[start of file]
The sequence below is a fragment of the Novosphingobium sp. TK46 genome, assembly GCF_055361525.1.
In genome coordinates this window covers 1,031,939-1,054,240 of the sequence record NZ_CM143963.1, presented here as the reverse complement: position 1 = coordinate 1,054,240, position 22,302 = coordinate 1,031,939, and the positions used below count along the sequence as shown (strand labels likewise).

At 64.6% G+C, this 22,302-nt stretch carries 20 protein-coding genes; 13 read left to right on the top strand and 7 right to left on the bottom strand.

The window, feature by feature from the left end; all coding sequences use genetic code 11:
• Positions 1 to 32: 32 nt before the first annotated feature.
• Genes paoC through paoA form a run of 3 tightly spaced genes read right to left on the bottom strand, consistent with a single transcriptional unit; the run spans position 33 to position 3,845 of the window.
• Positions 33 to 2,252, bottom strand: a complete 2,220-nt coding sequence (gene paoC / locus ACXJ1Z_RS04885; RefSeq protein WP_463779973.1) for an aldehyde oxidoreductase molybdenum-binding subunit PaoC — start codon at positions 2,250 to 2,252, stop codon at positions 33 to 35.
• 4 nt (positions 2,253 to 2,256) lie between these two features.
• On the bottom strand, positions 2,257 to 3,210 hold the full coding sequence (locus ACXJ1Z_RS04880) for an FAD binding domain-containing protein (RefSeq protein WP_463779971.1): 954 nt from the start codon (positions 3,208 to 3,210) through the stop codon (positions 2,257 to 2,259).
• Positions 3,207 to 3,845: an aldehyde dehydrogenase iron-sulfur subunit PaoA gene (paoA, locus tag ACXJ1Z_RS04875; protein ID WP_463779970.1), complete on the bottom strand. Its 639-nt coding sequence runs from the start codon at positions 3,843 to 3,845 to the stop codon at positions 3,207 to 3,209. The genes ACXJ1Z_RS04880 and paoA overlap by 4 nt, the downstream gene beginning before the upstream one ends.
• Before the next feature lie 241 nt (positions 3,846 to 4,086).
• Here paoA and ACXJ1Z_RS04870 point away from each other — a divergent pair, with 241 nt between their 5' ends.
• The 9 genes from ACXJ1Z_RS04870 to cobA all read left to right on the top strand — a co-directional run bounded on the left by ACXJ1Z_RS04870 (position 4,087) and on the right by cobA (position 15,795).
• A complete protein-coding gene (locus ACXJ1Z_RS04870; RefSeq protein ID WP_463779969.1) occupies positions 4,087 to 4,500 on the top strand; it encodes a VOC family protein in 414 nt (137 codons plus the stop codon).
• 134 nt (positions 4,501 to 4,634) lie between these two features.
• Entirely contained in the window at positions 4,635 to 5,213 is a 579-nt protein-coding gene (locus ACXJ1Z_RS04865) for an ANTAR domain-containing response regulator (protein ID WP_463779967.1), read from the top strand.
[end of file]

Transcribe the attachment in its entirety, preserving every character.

The sequence below is a fragment of the Novosphingobium sp. TK46 genome, assembly GCF_055361525.1.
In genome coordinates this window covers 1,031,939-1,054,240 of the sequence record NZ_CM143963.1, presented here as the reverse complement: position 1 = coordinate 1,054,240, position 22,302 = coordinate 1,031,939, and the positions used below count along the sequence as shown (strand labels likewise).

At 64.6% G+C, this 22,302-nt stretch carries 20 protein-coding genes; 13 read left to right on the top strand and 7 right to left on the bottom strand.

The window, feature by feature from the left end; all coding sequences use genetic code 11:
• Positions 1 to 32: 32 nt before the first annotated feature.
• Genes paoC through paoA form a run of 3 tightly spaced genes read right to left on the bottom strand, consistent with a single transcriptional unit; the run spans position 33 to position 3,845 of the window.
• Positions 33 to 2,252, bottom strand: a complete 2,220-nt coding sequence (gene paoC / locus ACXJ1Z_RS04885; RefSeq protein WP_463779973.1) for an aldehyde oxidoreductase molybdenum-binding subunit PaoC — start codon at positions 2,250 to 2,252, stop codon at positions 33 to 35.
• 4 nt (positions 2,253 to 2,256) lie between these two features.
• On the bottom strand, positions 2,257 to 3,210 hold the full coding sequence (locus ACXJ1Z_RS04880) for an FAD binding domain-containing protein (RefSeq protein WP_463779971.1): 954 nt from the start codon (positions 3,208 to 3,210) through the stop codon (positions 2,257 to 2,259).
• Positions 3,207 to 3,845: an aldehyde dehydrogenase iron-sulfur subunit PaoA gene (paoA, locus tag ACXJ1Z_RS04875; protein ID WP_463779970.1), complete on the bottom strand. Its 639-nt coding sequence runs from the start codon at positions 3,843 to 3,845 to the stop codon at positions 3,207 to 3,209. The genes ACXJ1Z_RS04880 and paoA overlap by 4 nt, the downstream gene beginning before the upstream one ends.
• Before the next feature lie 241 nt (positions 3,846 to 4,086).
• Here paoA and ACXJ1Z_RS04870 point away from each other — a divergent pair, with 241 nt between their 5' ends.
• The 9 genes from ACXJ1Z_RS04870 to cobA all read left to right on the top strand — a co-directional run bounded on the left by ACXJ1Z_RS04870 (position 4,087) and on the right by cobA (position 15,795).
• A complete protein-coding gene (locus ACXJ1Z_RS04870; RefSeq protein ID WP_463779969.1) occupies positions 4,087 to 4,500 on the top strand; it encodes a VOC family protein in 414 nt (137 codons plus the stop codon).
• 134 nt (positions 4,501 to 4,634) lie between these two features.
• Entirely contained in the window at positions 4,635 to 5,213 is a 579-nt protein-coding gene (locus ACXJ1Z_RS04865) for an ANTAR domain-containing response regulator (protein ID WP_463779967.1), read from the top strand.